Holiday Correctness

We’ve had a lot of agonizing over the disappearance of Christmas. It’s not just that PC holds that you wish people “Happy Holidays” or that we spend more time shopping for gifts than we do honoring the reason for the season. It’s also the political manipulations.

Consider, for example, our President, who was supposed to delay signing the tax bill so that Medicare extensions would be funded in 2018, and instead stole a march on the signing so that he could reap millions of dollars in tax benefits. The next day he was the centerpiece of a call-in show for little children wishing to share holiday cheer with him. An editorial from a conservative media outlets extolled the virtues of a president who puts Christmas “front and center.”

That was the last straw for me. How can anyone use Jesus, who came to die for us, to legitimize a man that systematically sacrifices others for personal gain?

My Christmas plans were completely upended by a cold. I backed out of Church, and the family dinner organized by my brother. But after reading the news about Trump, I resolved to go up to Santa Barbara yesterday morning to wish my friends – at a safe distance – “Merry Christmas.”

They are a culturally astute community, and I received different reactions. Most went with the flow, responding “Merry Christmas” back to me, but I was harangued by one who listed all the other options, Kwanzaa and Hanukkah among them.

She probably found me obstinate, but this is how I feel about the matter:

When I say “Merry Christmas,” I am offering my joy to you from its authentic source. My heart opens and love flows out of it. If you celebrate Kwanzaa, well then, wish me a “Happy Kwanzaa.” You’ll find me wishing you “Happy Kwanzaa” back.

Retail America adopts “Happy Holidays” because it doesn’t care where your money comes from. But I can tell the difference when a Jewish child wishes me “Happy Hanukkah.” There’s a ringing in her soul. That’s what we should celebrate and honor – not uniformity but recognition of all the paths by which light and love enter our lives.

So, yes “Merry Christmas!” to you all! And if you drop me a comment to say “Merry Festivus,” well you’ll find it coming right back at you!


Master of PC?

I wonder if Trump’s first act as president will be to lift the gag order on Ivana so that she can tell us all how she survived his narcissism?

“I’m nice to people that are nice to me.”

“I’ll support the Republican nominee as long as the Party treats me fairly.”

Trump enforces “political correctness” with court orders, threats and whining. And at the end of the day, he knows that he can say anything he wants and nobody can touch him.

Well, let me explain “PC” to you, Mr. Trump: it means focus on the problem, not the people. It wouldn’t be an issue if you would frame intelligent policy positions, rather than simply insulting those that take our nation seriously.

Trump and 50 Shades of Grey

At the local writer’s meetup I attended this year, the service providers would distinguish between those that wrote for notoriety, and those that wrote from compulsion. Among the authors seeking notoriety, the success of 50 Shades of Grey was a scandal. While I was never moved to read the book, those who did complained that it was just poorly written.

But if you’re writing for the masses, maybe that is how you write. You write in the way that the soccer moms and housewives actually converse. You use concepts and terms that are familiar in their discourse. You give them something to talk about.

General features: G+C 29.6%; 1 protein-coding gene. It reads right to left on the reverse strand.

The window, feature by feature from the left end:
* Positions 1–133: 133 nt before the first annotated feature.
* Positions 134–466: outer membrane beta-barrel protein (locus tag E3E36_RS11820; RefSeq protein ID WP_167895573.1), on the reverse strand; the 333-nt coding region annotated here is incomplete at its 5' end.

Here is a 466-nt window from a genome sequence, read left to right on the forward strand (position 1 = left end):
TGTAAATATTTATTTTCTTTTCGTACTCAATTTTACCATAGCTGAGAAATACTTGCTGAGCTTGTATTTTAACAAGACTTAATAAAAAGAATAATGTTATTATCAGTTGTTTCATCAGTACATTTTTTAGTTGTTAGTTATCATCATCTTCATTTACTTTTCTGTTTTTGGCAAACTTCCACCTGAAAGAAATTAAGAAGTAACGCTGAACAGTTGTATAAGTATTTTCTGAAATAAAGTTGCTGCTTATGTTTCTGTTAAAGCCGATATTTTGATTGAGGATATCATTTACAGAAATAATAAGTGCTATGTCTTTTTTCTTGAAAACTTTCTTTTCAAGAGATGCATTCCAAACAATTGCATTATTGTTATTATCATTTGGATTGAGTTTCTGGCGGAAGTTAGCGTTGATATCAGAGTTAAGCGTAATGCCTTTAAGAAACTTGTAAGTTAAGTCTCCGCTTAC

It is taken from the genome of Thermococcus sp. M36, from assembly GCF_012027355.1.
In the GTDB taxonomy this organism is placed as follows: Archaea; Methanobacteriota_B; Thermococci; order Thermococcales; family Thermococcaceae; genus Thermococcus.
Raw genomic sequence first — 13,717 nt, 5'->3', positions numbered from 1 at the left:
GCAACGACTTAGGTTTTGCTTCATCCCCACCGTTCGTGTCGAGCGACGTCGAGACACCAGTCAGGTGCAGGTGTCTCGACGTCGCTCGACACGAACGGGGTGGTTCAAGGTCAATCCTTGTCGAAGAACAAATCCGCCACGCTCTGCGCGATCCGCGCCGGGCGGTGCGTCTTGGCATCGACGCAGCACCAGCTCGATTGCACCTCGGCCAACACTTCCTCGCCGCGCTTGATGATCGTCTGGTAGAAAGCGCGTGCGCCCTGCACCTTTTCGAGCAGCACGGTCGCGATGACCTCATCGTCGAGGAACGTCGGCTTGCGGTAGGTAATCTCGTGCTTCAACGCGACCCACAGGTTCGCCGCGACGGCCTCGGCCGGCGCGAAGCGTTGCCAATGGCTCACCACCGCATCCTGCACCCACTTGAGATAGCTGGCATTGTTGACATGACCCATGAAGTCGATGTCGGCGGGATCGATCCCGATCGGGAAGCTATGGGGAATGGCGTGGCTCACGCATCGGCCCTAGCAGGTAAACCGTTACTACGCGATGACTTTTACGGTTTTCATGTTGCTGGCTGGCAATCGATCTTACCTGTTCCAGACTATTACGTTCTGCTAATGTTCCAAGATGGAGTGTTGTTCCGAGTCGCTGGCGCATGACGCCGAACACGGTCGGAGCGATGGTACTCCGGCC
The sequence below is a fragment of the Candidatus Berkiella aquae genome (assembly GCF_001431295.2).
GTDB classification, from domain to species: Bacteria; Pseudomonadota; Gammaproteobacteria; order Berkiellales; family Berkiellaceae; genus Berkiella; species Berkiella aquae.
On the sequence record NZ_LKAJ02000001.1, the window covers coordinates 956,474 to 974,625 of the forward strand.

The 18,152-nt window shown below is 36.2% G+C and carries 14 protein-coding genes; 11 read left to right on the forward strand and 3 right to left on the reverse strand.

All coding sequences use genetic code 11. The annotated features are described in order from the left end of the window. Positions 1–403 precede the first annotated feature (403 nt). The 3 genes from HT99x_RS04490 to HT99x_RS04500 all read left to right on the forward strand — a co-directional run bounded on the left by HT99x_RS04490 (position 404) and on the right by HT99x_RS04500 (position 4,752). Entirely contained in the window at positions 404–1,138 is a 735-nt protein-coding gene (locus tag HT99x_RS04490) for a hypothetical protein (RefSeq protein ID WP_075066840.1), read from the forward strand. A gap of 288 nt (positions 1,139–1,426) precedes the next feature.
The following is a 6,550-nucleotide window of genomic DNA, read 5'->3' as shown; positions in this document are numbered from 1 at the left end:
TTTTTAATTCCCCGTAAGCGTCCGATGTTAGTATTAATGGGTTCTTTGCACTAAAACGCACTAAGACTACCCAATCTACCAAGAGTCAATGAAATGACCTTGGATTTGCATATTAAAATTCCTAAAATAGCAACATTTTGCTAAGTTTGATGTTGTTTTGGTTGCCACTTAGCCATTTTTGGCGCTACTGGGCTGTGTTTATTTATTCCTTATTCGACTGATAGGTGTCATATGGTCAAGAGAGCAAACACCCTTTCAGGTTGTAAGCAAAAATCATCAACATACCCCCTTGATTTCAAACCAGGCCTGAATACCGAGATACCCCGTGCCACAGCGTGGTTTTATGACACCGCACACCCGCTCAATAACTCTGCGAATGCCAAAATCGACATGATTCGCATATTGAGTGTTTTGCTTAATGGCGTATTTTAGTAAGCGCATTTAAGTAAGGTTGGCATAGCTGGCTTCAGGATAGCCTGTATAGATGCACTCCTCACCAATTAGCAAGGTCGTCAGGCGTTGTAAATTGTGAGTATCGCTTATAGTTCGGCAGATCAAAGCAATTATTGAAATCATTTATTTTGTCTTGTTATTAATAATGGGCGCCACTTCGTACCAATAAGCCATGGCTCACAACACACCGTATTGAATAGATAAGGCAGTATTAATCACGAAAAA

While the pundits at MSNBC tend to view Donald Trump’s presidential bid as a parody of a political campaign, that may be intentional. Trump’s attack on politically correct speaking may reflect his style of problem solving. Rather than crafting a consensus position that offends no one, you speak ideas that give you power over the situation. You categorize people and institutions, and force them to react to justify their existence.

So the Hispanic community includes law-breakers – of course it does, given that many broke the law simply entering the country. But when does inclusion bleed into harboring? Are there segments of the Hispanic population that shield criminals from the police? Trump may believe that his statements force the Hispanic community to consider its loyalties.

So also with Muslim communities and the Islamists in our midst, whether those are home-grown or foreign.

To his supporters, Trump may articulate their fears, and so bring them into political dialog that “PC” (politically correct) standards of speaking have denied to them. His impassioned and thoughtless policy pronouncements may reflect the way that they respond to and internalize frightening events. Trump’s popularity may reflect the permission he gives disenfranchised citizens to participate in the political process.

In the aftermath of the Prop 8 vote in California, I told a lesbian friend that “The gay community and its supporters lost because of intolerance in specific communities. But as a result of the election, we know who those people are, and we can reach out to them.”

Following a segment documenting support among his followers for Trump’s proposed ban on Muslim entry to America, a Muslim spokesman offered this wisdom: Yes, we should ask Trump’s followers if they support his position. But even more: for those that do, we should ask them “Do you know any Muslims?” If they don’t, we should then encourage them to “Go out and meet one.”

So: treat Trump’s political theater as a symptom. It’s value is to bring to light the psychological needs of a misrepresented segment of citizens. Don’t criticize Trump for the service he provides: look beyond him, and offer solutions and solace to those he attracts.